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Why do people say "sick as a dog?"

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skygazer Donating Member (1000+ posts) Send PM | Profile | Ignore Sat Jan-24-09 11:16 PM
Original message
Why do people say "sick as a dog?"
Dogs don't really get sick that often. What's the etymology of that phrase, does anyone know? Any guesses?

I'm sick as a dog and need entertaining. :P



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NightWatcher Donating Member (1000+ posts) Send PM | Profile | Ignore Sat Jan-24-09 11:16 PM
Response to Original message
1. go eat some grass and puke. it works for the dog
hope you feel better
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skygazer Donating Member (1000+ posts) Send PM | Profile | Ignore Sat Jan-24-09 11:19 PM
Response to Reply #1
2. Well, that was definitely entertaining
:rofl:

And maybe you're on to something. I probably would feel better if I puked. And I'd almost certainly puke if I ate a bunch of grass. :think:


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DBoon Donating Member (1000+ posts) Send PM | Profile | Ignore Sun Jan-25-09 01:27 AM
Response to Reply #2
15. Now try eating cat poop
you will then understand what "sick as a dog" truly means
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MajorChode Donating Member (1000+ posts) Send PM | Profile | Ignore Sat Jan-24-09 11:20 PM
Response to Original message
3. They don't get sick very often, but....
they do lick their balls.
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skygazer Donating Member (1000+ posts) Send PM | Profile | Ignore Sat Jan-24-09 11:25 PM
Response to Reply #3
6. Excellent point
I think.

At any rate, that would make me sick. Oh, wait. I AM sick.



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Tuesday Afternoon Donating Member (1000+ posts) Send PM | Profile | Ignore Sat Jan-24-09 11:21 PM
Response to Original message
4. for emphasis --
You are much too sick to do the things a normal person does when you are as sick as a dog. Example: "Sorry, but I am not going to be able to come in to work today. I'm as sick as a dog."

http://www.goenglish.com/SickAsADog.asp
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skygazer Donating Member (1000+ posts) Send PM | Profile | Ignore Sat Jan-24-09 11:27 PM
Response to Reply #4
7. But why a dog?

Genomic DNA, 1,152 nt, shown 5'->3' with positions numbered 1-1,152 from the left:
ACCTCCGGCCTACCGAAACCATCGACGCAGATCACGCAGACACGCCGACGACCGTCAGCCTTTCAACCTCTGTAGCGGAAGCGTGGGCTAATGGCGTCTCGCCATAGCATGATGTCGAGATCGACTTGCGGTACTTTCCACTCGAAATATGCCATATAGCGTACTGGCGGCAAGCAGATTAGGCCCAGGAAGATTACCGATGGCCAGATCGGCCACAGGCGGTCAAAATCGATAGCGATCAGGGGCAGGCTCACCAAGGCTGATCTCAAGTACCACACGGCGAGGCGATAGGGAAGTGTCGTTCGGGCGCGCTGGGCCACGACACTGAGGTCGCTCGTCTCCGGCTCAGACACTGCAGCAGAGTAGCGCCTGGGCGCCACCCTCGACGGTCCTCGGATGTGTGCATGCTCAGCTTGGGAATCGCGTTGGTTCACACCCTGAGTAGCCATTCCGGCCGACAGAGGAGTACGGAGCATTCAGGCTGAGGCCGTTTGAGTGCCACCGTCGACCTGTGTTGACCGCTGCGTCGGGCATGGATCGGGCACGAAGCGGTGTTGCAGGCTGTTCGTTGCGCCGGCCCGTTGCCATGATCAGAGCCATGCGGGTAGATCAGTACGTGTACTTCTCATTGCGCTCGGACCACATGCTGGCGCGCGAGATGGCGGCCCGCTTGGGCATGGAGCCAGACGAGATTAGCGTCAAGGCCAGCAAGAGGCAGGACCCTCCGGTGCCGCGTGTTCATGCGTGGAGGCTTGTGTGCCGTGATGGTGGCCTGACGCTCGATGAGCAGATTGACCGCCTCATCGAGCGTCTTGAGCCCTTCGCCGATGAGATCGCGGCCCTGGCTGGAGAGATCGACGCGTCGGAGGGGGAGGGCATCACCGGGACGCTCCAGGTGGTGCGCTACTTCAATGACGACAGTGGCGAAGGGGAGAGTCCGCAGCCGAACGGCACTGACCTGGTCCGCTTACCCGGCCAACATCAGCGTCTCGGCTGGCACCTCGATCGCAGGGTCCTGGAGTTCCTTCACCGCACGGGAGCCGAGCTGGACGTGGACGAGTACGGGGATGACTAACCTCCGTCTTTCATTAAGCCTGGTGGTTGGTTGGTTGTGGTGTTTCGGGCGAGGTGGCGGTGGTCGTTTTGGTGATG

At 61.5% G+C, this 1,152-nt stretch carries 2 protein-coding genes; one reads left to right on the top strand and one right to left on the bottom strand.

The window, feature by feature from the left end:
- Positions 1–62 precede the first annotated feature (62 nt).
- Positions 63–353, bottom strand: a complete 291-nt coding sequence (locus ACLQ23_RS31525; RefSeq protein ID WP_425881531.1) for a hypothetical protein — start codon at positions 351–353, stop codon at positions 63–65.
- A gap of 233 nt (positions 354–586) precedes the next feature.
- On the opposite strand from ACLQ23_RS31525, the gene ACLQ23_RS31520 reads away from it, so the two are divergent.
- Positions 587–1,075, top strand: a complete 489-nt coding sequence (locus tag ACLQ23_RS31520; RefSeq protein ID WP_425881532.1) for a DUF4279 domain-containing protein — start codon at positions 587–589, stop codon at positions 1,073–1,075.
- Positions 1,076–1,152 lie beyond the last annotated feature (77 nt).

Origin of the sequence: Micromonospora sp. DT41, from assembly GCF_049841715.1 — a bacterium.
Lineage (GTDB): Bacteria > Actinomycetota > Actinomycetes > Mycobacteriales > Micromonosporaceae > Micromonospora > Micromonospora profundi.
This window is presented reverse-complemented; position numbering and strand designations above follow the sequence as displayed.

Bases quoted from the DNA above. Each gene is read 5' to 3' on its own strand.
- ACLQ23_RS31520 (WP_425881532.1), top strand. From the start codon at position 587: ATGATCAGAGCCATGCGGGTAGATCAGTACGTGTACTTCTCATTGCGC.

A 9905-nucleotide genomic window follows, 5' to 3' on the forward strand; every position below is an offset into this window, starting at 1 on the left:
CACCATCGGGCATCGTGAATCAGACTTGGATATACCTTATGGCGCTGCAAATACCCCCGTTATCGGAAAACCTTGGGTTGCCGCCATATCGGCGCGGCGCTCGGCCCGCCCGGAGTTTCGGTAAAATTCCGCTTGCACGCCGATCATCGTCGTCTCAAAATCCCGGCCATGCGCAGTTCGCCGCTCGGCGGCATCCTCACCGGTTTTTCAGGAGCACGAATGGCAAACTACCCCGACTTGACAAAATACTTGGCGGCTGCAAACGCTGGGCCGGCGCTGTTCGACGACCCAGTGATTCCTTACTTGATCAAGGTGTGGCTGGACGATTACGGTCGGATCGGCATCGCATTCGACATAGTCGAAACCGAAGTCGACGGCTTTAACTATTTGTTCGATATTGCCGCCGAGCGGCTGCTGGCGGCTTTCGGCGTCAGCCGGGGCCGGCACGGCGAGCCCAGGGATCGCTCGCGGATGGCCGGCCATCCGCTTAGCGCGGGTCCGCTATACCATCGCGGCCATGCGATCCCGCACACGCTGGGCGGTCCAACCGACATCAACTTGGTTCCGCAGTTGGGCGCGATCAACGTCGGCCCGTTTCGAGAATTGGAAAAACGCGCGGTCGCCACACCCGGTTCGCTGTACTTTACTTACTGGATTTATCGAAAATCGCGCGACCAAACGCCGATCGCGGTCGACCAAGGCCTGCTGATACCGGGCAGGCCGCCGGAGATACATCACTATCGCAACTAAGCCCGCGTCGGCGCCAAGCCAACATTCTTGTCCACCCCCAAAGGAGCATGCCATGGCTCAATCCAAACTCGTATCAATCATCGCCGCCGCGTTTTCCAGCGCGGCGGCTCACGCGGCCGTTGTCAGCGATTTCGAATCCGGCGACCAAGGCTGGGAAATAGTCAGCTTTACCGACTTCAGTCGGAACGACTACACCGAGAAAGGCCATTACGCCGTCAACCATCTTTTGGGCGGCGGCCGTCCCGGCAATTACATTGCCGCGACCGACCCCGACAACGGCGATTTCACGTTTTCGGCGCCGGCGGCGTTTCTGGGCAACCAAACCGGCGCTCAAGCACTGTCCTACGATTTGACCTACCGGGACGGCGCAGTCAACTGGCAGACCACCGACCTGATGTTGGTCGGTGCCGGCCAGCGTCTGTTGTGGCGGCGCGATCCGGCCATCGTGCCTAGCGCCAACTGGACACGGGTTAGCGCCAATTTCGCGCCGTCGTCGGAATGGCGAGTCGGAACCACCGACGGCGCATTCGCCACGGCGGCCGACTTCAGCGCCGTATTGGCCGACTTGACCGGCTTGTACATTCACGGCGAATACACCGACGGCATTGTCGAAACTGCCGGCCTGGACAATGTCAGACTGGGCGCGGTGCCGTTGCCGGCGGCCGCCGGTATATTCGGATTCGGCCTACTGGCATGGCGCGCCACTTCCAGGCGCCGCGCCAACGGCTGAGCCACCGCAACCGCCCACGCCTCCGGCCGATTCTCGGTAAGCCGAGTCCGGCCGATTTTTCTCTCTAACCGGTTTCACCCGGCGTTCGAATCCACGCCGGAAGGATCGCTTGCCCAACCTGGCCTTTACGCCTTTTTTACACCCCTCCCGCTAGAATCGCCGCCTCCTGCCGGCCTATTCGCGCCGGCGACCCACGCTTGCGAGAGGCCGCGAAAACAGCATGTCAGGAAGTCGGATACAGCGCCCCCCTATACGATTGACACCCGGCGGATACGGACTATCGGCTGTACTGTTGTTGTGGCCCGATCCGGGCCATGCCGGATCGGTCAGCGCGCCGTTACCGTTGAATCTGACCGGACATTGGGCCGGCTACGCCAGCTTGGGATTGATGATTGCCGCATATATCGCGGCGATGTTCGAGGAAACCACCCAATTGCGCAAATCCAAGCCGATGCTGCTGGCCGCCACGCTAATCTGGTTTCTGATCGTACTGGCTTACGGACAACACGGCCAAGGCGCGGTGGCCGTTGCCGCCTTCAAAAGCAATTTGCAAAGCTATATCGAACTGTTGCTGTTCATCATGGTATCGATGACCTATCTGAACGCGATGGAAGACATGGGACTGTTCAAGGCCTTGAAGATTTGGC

It makes no sense. If we want emphasis, we should say things like, "I'm so sick I'm unable to stand without barfing" or something along those lines. Why bring dogs into it? Whose idea was that?

I'm writing my congressperson. x(



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Tuesday Afternoon Donating Member (1000+ posts) Send PM | Profile | Ignore Sat Jan-24-09 11:28 PM
Response to Reply #7
8. barf/dog
get it ;)
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bluesbassman Donating Member (1000+ posts) Send PM | Profile | Ignore Sun Jan-25-09 04:21 AM
Response to Reply #8
19. It's actually "Barfolomew"
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elshiva Donating Member (1000+ posts) Send PM | Profile | Ignore Sat Jan-24-09 11:21 PM
Response to Original message
5. It's Anti-Dogism.
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justabob Donating Member (1000+ posts) Send PM | Profile | Ignore Sat Jan-24-09 11:30 PM
Response to Original message
9. here you go
makes sense...

http://raivynnsroost.blogspot.com/2007/01/sick-as-dog-a...

In America, we might say we are "sick" to describe a cold or flu, while Brits would say they are "ill". In the United Kingdom, the word "sick" typically refers to vomit. To "be sick" in England would mean "to vomit".

If you know anything about dogs, you know when a dog eats something (and they eat damn near ANYthing) that is not good for them, it comes back out in worse shape than it went down. Usually on your freshly cleaned carpet. Or the middle of the couch. It's never pleasant, and I'm sure the dog doesn't much care for it either. (Though many of them will sniff their recent stench wafting ejecta and eagerly slurp it back up .. only to redeliver their payload to another part of the house).

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skygazer Donating Member (1000+ posts) Send PM | Profile | Ignore Sat Jan-24-09 11:33 PM
Response to Reply #9
10. Not only does it make sense
But it makes me feel a lot better. :rofl:

Thank you - that was very thoughtful. :fistbump:



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justabob Donating Member (1000+ posts) Send PM | Profile | Ignore Sat Jan-24-09 11:42 PM
Response to Reply #10
11. glad I could help :)
I love finding out where those phrases we use all the time come from.

I hope you get over whatever is ailing you soon.

:fistbump: